Houston’s is a nationwide chain specializing in steak and seafood platters, and its San Francisco restaurant is worth a visit after a full day at the show. Locals and tourists alike patronize this establishment, which has a cozy but lively atmosphere and a well-stocked bar, and features live jazz Sunday through Thursday. Houston’s offers a range of well-prepared American cuisine—ribs, burgers, chicken, fish, salads, desserts and more—and an extensive wine list. Bring a hearty appetite; I recommend the pork chops. Houston’s often fills up during dinner hours, especially on weekends, so I advise calling in advance to make a reservation. 1800 Montgomery St.; 415/392-9280. —Matt Gallagher

Stinking Rose, 325 Columbus Ave.
Some other "those that will not be named" Mix editors may disagree on my fave restaurant place, but The Stinking Rose, for some, is a lesson in saying, "No, thanks. I think I've had enough garlic!" You may be thinking to yourself that there is never such a thing as "too much" garlic, and I'm quite inclined to agree with you, or as the chefs at the rose say, "We season our garlic with food." Whether you dabble in garlic cloves soaking in a hot tub of olive oil or the 40-clove garlic chicken, make sure you bring extra mints (and possibly some TUMs). While your stomach is gurgling from garlic goodness, check out the very "Anne Rice" decor--think "Interview With the Vampire" meets a Parisian flat.—Sarah Benzuly

Nectar and Naples in the Marina
Unless I’m on my way to a run in the Presidio, I stay the heck away from the Marina district. Too many SUVs. Too much khaki. But I’ll make an exception to visit Nectar, one of the newest wine bar/lounges to hit town and by far, one of the most fabulous—stylish décor, reasonable prices, an excellent small plate menu and more than 41 wines by the glass; hundreds by the bottle.—Heather Johnson

But don’t sample too much; you’ve got to save room for dinner at nearby A16, one of the most bustling restaurants in town. The menu is southern Italian, as in Campania, the area around Naples. Choose from halibut with celery and capers, chicken Genovese and wood oven-baked pizza and pasta. Reservations a must. 415/771-2216.—Heather Johnson

Smokin’ Latin Jazz
The name says it all: The Cigar Bar & Grill is a hip after-hours hang in the Financial District’s Jackson Square at the corner of Montgomery and Pacific, offering pool tables and an outdoor patio where patrons can kick it and light up a stogie while enjoying a cocktail. Cigars are available for purchase from its fully stocked humidor. Inside, instead of smoke, there’s fire—courtesy of the Bay Area’s hottest jazz and Latin jazz combos who appear Thursday, Friday and Saturday nights. (The club/restaurant is closed on Sundays.) The Cigar Bar & Grill takes its live music seriously, and salsa dancing is often the order of the evening. It offers lunch and dinner menus, and a fine selection of wine and spirits. 850 Montgomery St.; 415/398-0850. —Matt Gallagher

North Beach Flavor
Vesuvio: Popular watering hole for the Beats, established in 1948. Head upstairs for a table near the windows and look down on the vibrant Columbus-Broadway North Beach scene. Stop in before dinner for a drink and take in the local flavor; quirky decor; the wood alone makes it feel like 1956. 255 Columbus Avenue at Jack Kerouac Alley, the heart of North Beach, next to City Lights Books. Oh, when you come out, take a look south on Columbus. That triangular green-bronze building is the home of Francis Coppola’s Zoetrope Studios, where they edited The Godfather, Godfather II, The Conversation and mmany other films.—Tom Kenny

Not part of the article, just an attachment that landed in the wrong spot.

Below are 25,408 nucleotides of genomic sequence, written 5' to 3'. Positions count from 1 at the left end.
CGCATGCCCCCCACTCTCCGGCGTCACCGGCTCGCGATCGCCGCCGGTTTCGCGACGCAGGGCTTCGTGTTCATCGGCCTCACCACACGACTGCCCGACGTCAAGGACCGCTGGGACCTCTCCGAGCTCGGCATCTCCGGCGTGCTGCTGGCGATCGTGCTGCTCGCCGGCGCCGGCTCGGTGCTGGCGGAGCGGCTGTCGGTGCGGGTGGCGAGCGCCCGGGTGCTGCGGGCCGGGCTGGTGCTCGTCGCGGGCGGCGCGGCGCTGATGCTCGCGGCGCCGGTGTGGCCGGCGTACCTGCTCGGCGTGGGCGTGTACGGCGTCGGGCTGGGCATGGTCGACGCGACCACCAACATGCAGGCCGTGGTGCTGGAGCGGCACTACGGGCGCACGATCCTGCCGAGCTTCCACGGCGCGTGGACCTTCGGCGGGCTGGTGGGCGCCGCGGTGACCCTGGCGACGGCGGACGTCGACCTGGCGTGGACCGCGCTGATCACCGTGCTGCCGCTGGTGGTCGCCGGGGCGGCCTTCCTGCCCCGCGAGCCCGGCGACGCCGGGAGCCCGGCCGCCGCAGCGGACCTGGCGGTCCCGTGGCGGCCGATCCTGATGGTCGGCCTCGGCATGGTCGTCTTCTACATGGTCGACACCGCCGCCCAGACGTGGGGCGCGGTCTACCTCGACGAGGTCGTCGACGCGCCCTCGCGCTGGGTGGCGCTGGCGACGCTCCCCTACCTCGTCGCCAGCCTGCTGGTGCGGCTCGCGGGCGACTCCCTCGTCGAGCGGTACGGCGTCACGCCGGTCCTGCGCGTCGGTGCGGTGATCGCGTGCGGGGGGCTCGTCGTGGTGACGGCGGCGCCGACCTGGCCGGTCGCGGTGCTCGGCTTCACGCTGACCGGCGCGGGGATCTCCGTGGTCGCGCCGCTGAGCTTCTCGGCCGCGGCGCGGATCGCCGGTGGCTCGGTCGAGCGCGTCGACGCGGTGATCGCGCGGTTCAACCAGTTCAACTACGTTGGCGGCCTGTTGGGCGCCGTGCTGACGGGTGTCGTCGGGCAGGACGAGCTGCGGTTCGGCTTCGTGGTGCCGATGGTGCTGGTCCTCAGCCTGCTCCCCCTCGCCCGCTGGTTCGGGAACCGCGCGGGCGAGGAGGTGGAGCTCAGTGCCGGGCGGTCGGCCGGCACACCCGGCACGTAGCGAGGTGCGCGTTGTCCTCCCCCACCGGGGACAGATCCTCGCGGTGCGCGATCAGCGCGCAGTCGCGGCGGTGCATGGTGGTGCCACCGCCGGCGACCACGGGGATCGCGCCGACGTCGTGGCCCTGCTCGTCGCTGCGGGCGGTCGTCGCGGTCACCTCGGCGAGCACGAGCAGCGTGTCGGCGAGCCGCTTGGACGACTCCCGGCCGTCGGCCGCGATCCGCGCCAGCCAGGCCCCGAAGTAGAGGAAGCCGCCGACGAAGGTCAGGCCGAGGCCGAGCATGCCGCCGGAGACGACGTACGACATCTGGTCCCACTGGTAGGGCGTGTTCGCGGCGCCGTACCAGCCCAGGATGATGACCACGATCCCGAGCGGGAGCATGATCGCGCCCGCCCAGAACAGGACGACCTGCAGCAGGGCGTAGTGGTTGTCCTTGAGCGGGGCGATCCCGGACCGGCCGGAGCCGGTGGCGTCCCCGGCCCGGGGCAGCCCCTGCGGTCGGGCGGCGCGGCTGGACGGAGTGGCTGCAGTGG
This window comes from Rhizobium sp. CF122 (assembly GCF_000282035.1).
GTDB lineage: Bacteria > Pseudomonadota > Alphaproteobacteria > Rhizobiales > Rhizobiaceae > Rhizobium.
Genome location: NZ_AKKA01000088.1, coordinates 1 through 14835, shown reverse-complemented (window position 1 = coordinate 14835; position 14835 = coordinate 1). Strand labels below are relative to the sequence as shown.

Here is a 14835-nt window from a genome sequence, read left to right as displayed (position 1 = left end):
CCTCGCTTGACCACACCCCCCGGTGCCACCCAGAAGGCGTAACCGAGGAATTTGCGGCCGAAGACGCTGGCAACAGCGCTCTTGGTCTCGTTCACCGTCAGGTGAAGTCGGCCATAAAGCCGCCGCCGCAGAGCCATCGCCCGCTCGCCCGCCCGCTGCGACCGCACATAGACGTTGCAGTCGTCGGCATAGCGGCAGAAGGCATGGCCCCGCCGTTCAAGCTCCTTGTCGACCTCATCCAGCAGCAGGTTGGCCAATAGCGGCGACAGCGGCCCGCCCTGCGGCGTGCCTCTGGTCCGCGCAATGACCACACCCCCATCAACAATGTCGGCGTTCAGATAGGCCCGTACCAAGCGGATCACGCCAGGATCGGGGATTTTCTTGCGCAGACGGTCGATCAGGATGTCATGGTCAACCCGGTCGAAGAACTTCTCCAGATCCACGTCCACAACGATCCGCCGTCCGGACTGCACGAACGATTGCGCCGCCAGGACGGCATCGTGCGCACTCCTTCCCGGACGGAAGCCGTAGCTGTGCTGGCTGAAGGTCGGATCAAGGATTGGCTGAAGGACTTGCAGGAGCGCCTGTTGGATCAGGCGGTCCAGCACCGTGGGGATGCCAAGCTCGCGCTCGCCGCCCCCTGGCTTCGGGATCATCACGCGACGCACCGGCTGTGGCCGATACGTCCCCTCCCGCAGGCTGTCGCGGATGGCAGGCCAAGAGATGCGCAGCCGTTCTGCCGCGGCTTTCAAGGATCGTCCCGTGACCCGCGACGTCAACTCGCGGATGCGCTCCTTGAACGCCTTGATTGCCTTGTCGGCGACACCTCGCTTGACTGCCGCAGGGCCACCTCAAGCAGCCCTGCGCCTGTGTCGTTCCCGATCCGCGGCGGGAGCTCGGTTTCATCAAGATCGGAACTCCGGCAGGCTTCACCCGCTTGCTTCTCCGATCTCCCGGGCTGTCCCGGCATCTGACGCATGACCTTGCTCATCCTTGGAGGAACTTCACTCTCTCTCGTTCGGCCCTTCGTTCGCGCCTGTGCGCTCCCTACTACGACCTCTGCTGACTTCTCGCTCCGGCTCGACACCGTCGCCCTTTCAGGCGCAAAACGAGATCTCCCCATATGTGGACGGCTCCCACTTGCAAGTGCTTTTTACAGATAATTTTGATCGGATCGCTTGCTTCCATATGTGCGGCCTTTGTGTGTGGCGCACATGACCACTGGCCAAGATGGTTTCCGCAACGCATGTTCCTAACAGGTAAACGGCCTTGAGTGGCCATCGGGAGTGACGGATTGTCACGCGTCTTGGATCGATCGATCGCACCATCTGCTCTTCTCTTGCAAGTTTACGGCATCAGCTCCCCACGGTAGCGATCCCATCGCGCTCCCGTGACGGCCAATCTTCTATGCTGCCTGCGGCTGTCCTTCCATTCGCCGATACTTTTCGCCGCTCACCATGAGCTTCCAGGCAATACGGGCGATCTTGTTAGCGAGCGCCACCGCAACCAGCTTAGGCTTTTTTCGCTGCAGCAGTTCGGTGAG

Tom’s Favorite North Beach Food
Michelangelo Cafe: North Beach is loaded with great restaurants, but if you make it to the top of Columbus, catty-corner from Washington Square is Michelangelo Cafe, a small, family-run establishment with a great vibe. The line moves quick, and it’s worth the wait. Friendly, family-vibe staff makes you feel welcome. Known for its ciappino and other seafood dishes, but Tom likes the linguine pesto, while Sarah always orders the Tortellini Michelangelo. The very good house red comes in a rooster; the Tiffany lamps in the ceiling inspired the game 3guess my favorite lamp2; and gummy bears are served with almond cookies at the end of every meal. Be sure to ask for the BIG wheel of parmigianna. Fun, bold art blended with Roman sculpture. Cash only.—Tom Kenny

If You Only Have Time for Lunch
Mario’s Bohemian Cigar Store and Cafe: So you want to duck out for a morning and make the climb to Coit Tower? On your way back, tired and famished, stop in at Mario’s for a foccacia sandwich or a thin-crust pizza. Bohemian 1970s vibe, with large murals and cramped quarters; sit outside with your cappuccino and rest your feet for the night ahead. Or go across the street to the park and take a look at SS Peter and Paul Church. Columbus near Washington Square.—Tom Kenny

A Charming Lunch/Dinner Hideaway
Thanks to a SoMa-savvy friend, I was recently introduced to Le Charm, a cozy French bistro just a few blocks from Moscone. Their menu features a la carte items and a three-course prix fixe menu—a great deal at only $25 per person. Friend and I both had the salmon, then shared a fig salad, a bottle of merlot and a dessert that consisted of two poufs of some sugary meringue-type substance drizzled with caramel and sliced almonds. Yum. The small dining area leads to an outdoor patio—heaters cranked in chilly weather. I left—oh geez, dare I say it?—charmed. 415/546-6128—Heather Johnson